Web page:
Is there such a thing as naughtiness?

A book was recently released, called “there’s no such thing as naughty” by an author called Kate Silverton, (click the link which will take you to Amazon if you’d like to find out more about it) which recently sparked a conversation within my Facebook Group, which was so interesting. There was a lot of discussion around how we see naughtiness, is it bad behaviour or is it a sign a child is struggling in communicating something?

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“I am a big believer in all behaviour being communication.  There’s always an underlying reason for the behaviour.”

I’m not a believer in the word naughty. I think when we look at it through a different lens, we can see it very differently.

I don’t believe any child actively chooses to be naughty.

Children might be doing things which are perceived as naughty because that feeling they get feels very familiar, or it might be the way they’ve learned to get connection – even getting told off means their parent is talking to them. They might do something that gets their sister or brother in trouble, so that it makes them feel really good and look like the perfect sibling. There is a reason for them seeking that feeling.

I genuinely don’t believe children are just trying to be naughty

Sarah P Fisher Coaching Parents & Carers

For me, when we think about the phrase “all behaviour is communication” – there is no such thing as being naughty. They might do things that are perceived by an adult as being “naughty”, but that is that child’s way of communicating in that moment.  It might be that they don’t know how else to tell you that they’re struggling, or they want a hug, or they want to sit and play with you for a little while. They may feel that being naughty is the only way for them to get your attention.

Now I’m not saying that’s the case for all families. There will be lots of children with differing needs and they may have learnt that behaviours that look like naughty behaviours are the way to keep themselves safe, or to get the attention that they need, or even deflect attention from them. But that doesn’t mean that behaviour isn’t a form of communication. They’re still communicating something to us, they’ve just learned a different ways of doing it.

Thinking about it from this perspective changes the way we see these behaviours.  We start to think “I wonder what they’re trying to tell us” instead of “they’re just a naughty child”.  When we see it from that different lens, we respond differently. It allows us to think about what that child really needs.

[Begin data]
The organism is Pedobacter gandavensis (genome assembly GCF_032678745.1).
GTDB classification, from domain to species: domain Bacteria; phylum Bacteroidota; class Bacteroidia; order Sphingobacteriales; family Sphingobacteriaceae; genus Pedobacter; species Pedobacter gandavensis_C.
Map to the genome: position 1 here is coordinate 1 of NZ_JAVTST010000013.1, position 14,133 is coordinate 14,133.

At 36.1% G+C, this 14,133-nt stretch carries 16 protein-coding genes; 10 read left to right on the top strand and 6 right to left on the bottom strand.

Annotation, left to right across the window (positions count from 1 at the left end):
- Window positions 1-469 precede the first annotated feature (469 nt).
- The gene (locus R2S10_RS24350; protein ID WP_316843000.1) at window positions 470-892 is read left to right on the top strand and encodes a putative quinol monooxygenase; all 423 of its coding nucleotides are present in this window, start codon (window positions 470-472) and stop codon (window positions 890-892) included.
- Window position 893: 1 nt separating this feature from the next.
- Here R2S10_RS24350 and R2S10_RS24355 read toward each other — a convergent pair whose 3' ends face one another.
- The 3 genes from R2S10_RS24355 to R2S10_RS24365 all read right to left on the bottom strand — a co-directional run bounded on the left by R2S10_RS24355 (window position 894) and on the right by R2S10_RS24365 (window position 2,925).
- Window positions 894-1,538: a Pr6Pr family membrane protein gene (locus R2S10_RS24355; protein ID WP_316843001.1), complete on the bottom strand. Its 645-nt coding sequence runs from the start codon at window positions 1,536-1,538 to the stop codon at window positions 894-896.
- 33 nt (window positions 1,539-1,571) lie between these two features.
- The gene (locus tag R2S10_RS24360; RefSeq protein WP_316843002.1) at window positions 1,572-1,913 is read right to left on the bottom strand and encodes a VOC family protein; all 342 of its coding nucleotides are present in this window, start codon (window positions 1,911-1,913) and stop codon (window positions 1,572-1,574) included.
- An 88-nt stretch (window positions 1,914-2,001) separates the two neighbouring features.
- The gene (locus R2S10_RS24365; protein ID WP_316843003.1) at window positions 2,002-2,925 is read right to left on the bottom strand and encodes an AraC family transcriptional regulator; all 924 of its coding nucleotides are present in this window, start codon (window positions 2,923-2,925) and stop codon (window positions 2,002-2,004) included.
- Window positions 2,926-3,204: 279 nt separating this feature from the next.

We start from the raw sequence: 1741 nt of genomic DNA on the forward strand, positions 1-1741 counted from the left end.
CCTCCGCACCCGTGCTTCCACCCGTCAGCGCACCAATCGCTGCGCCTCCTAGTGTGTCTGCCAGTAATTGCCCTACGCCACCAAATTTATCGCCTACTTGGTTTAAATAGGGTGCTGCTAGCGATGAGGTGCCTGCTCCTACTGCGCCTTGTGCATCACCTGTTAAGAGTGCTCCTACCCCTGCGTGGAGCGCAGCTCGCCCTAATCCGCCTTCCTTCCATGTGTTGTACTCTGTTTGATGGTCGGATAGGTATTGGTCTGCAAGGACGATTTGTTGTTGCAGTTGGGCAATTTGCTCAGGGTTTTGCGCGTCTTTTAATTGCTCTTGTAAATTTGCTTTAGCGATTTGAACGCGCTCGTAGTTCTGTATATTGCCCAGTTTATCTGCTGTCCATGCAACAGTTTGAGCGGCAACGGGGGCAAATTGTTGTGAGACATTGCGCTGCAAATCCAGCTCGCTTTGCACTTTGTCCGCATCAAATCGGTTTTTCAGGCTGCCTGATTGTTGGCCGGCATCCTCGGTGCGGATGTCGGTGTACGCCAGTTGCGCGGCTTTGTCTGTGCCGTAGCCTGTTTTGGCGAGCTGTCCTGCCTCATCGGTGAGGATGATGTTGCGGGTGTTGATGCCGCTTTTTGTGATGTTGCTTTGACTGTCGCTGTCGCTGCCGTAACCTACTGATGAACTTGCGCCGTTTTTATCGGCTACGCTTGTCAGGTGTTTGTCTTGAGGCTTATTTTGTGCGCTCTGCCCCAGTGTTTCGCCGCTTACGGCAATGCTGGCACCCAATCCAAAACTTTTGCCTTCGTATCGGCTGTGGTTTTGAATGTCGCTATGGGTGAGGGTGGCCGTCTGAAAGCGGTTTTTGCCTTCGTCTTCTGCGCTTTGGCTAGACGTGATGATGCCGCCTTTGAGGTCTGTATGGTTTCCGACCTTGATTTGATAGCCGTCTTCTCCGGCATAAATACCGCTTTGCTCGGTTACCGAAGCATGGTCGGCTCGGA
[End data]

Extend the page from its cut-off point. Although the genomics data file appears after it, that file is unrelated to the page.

Do they need my attention more often?

Do they need my presence more often?

Do they have something else they’re trying to communicate?

When we look more closely under the surface, then we can start to see what our child is trying to communicate and help them think about other ways of communicating with us that support their mental and physical health and that may be less destructive for them and for those around them.

Children want to be happy, they want to be healthy, they want to be loved.

So if they’re doing things that make you think they don’t want those things, it’s important to look at what it is they’re trying to tell us. 

As parents the more we can support our children to manage and understand themselves, the less we’re going to see those “naughty” behaviours. It takes time and patience – with yourself as well as with your child – but the impact of your letting your child know that you see them and are trying to understand the communication they’re showing you is a huge part of building that stronger connection with them and removing the behaviours we think of as “naughty”.

Next time your child does something you think is naughty, try flipping it on it’s head. Try asking yourself what’s it might be they’re trying to tell you.

Sarah P Fisher Coaching Parents & Carers

If you are a parent or carer and would like more support on this how to work on changing your child’s behaviour,  you can come and join us over in The Connective Parenting hub, where I do weekly Ask Me Anything sessions to help you with exactly this!

If you’re a professional who works with children and families, click here for more helpful resources and support.

 

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